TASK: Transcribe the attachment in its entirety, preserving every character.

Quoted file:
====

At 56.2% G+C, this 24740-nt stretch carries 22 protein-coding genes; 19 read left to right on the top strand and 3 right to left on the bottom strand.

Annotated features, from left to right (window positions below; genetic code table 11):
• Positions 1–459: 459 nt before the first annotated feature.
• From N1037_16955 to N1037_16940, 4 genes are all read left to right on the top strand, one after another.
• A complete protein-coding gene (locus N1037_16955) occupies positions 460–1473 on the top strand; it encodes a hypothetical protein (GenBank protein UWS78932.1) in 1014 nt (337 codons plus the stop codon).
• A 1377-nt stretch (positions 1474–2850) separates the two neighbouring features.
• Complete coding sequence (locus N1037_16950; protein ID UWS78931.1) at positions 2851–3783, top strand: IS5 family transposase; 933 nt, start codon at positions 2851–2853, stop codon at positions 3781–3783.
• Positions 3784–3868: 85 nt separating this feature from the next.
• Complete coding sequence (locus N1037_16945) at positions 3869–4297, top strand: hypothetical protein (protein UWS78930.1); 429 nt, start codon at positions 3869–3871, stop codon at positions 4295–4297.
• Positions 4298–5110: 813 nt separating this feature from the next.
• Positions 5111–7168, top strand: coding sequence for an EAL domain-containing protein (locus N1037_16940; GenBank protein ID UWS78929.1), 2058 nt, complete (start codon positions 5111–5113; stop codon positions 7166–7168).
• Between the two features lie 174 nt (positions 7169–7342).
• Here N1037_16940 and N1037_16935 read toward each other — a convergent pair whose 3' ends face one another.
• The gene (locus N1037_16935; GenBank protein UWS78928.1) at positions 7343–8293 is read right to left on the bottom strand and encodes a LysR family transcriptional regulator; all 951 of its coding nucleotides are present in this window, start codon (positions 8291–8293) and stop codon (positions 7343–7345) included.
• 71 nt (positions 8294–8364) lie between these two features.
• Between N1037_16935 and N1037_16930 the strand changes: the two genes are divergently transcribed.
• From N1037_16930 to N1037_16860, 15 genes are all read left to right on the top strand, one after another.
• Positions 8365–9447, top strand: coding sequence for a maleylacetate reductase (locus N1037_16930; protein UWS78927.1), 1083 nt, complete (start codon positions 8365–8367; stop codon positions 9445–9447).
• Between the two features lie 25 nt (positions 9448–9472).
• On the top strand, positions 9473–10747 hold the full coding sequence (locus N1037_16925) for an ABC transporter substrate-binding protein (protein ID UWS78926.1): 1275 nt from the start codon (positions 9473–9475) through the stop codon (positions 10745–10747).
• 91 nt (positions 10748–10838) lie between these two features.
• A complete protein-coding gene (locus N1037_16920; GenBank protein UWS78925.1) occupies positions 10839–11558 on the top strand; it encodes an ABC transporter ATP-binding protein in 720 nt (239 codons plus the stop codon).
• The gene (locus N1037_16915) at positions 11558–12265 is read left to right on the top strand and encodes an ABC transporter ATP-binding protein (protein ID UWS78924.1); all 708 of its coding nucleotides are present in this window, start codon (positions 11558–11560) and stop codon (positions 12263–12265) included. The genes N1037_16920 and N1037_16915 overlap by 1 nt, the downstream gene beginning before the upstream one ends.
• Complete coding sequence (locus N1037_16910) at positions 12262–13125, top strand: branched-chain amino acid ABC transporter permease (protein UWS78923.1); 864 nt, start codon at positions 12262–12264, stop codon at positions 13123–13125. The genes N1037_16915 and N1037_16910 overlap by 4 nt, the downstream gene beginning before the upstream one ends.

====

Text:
At 56.2% G+C, this 24740-nt stretch carries 22 protein-coding genes; 19 read left to right on the top strand and 3 right to left on the bottom strand.

Annotated features, from left to right (window positions below; genetic code table 11):
• Positions 1–459: 459 nt before the first annotated feature.
• From N1037_16955 to N1037_16940, 4 genes are all read left to right on the top strand, one after another.
• A complete protein-coding gene (locus N1037_16955) occupies positions 460–1473 on the top strand; it encodes a hypothetical protein (GenBank protein UWS78932.1) in 1014 nt (337 codons plus the stop codon).
• A 1377-nt stretch (positions 1474–2850) separates the two neighbouring features.
• Complete coding sequence (locus N1037_16950; protein ID UWS78931.1) at positions 2851–3783, top strand: IS5 family transposase; 933 nt, start codon at positions 2851–2853, stop codon at positions 3781–3783.
• Positions 3784–3868: 85 nt separating this feature from the next.
• Complete coding sequence (locus N1037_16945) at positions 3869–4297, top strand: hypothetical protein (protein UWS78930.1); 429 nt, start codon at positions 3869–3871, stop codon at positions 4295–4297.
• Positions 4298–5110: 813 nt separating this feature from the next.
• Positions 5111–7168, top strand: coding sequence for an EAL domain-containing protein (locus N1037_16940; GenBank protein ID UWS78929.1), 2058 nt, complete (start codon positions 5111–5113; stop codon positions 7166–7168).
• Between the two features lie 174 nt (positions 7169–7342).
• Here N1037_16940 and N1037_16935 read toward each other — a convergent pair whose 3' ends face one another.
• The gene (locus N1037_16935; GenBank protein UWS78928.1) at positions 7343–8293 is read right to left on the bottom strand and encodes a LysR family transcriptional regulator; all 951 of its coding nucleotides are present in this window, start codon (positions 8291–8293) and stop codon (positions 7343–7345) included.
• 71 nt (positions 8294–8364) lie between these two features.
• Between N1037_16935 and N1037_16930 the strand changes: the two genes are divergently transcribed.
• From N1037_16930 to N1037_16860, 15 genes are all read left to right on the top strand, one after another.
• Positions 8365–9447, top strand: coding sequence for a maleylacetate reductase (locus N1037_16930; protein UWS78927.1), 1083 nt, complete (start codon positions 8365–8367; stop codon positions 9445–9447).
• Between the two features lie 25 nt (positions 9448–9472).
• On the top strand, positions 9473–10747 hold the full coding sequence (locus N1037_16925) for an ABC transporter substrate-binding protein (protein ID UWS78926.1): 1275 nt from the start codon (positions 9473–9475) through the stop codon (positions 10745–10747).
• 91 nt (positions 10748–10838) lie between these two features.
• A complete protein-coding gene (locus N1037_16920; GenBank protein UWS78925.1) occupies positions 10839–11558 on the top strand; it encodes an ABC transporter ATP-binding protein in 720 nt (239 codons plus the stop codon).
• The gene (locus N1037_16915) at positions 11558–12265 is read left to right on the top strand and encodes an ABC transporter ATP-binding protein (protein ID UWS78924.1); all 708 of its coding nucleotides are present in this window, start codon (positions 11558–11560) and stop codon (positions 12263–12265) included. The genes N1037_16920 and N1037_16915 overlap by 1 nt, the downstream gene beginning before the upstream one ends.
• Complete coding sequence (locus N1037_16910) at positions 12262–13125, top strand: branched-chain amino acid ABC transporter permease (protein UWS78923.1); 864 nt, start codon at positions 12262–12264, stop codon at positions 13123–13125. The genes N1037_16915 and N1037_16910 overlap by 4 nt, the downstream gene beginning before the upstream one ends.